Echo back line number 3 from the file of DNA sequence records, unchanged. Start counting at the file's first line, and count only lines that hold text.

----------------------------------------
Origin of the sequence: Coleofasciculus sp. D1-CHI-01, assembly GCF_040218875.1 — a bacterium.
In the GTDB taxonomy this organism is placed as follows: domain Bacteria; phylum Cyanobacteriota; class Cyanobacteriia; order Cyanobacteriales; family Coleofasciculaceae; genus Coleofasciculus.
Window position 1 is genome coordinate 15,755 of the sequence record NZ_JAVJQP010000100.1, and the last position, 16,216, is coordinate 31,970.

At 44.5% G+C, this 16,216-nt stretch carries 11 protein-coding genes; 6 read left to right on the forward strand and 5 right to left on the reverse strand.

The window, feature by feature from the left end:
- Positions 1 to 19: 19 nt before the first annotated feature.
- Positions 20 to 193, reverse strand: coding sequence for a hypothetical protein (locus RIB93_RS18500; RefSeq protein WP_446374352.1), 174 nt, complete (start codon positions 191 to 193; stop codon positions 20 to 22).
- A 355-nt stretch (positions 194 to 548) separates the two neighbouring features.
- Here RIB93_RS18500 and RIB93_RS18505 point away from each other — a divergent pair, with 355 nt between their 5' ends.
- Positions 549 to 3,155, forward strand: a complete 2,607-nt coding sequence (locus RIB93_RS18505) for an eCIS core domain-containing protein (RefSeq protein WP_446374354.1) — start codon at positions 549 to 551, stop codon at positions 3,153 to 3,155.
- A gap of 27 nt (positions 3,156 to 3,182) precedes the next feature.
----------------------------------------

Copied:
Window position 1 is genome coordinate 15,755 of the sequence record NZ_JAVJQP010000100.1, and the last position, 16,216, is coordinate 31,970.